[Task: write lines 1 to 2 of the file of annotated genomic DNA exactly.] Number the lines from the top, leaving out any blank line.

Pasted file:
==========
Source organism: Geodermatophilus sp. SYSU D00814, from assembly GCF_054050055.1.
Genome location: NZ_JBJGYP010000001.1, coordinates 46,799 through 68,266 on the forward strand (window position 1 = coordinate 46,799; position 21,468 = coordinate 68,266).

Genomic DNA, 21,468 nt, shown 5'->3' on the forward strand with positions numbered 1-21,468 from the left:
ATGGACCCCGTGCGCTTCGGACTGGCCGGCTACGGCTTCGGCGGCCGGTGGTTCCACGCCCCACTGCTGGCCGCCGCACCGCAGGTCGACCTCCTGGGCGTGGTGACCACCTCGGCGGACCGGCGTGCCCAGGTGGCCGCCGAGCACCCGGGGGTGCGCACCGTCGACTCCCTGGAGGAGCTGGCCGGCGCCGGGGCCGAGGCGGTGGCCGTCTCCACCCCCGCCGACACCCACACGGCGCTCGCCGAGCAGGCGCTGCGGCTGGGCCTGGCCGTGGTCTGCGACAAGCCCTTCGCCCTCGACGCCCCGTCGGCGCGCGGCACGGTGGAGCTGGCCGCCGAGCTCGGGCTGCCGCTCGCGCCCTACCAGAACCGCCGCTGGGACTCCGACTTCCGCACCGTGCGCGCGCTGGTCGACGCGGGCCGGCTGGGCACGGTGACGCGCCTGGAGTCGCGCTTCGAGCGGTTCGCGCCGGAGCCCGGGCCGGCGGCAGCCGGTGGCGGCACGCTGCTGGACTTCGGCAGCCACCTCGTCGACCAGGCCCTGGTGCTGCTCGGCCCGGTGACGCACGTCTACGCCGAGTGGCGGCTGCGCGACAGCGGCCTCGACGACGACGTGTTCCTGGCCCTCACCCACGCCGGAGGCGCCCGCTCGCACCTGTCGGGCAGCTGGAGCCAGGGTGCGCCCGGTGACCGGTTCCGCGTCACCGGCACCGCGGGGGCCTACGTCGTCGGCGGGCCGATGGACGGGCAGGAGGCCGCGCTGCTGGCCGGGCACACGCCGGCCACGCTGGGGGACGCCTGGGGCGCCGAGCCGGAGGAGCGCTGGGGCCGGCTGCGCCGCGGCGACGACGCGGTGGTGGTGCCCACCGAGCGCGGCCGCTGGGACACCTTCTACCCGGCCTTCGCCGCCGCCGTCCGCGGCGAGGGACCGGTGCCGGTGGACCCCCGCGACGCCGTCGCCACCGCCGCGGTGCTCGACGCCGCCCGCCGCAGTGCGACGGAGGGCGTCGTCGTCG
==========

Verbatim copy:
Source organism: Geodermatophilus sp. SYSU D00814, from assembly GCF_054050055.1.
Genome location: NZ_JBJGYP010000001.1, coordinates 46,799 through 68,266 on the forward strand (window position 1 = coordinate 46,799; position 21,468 = coordinate 68,266).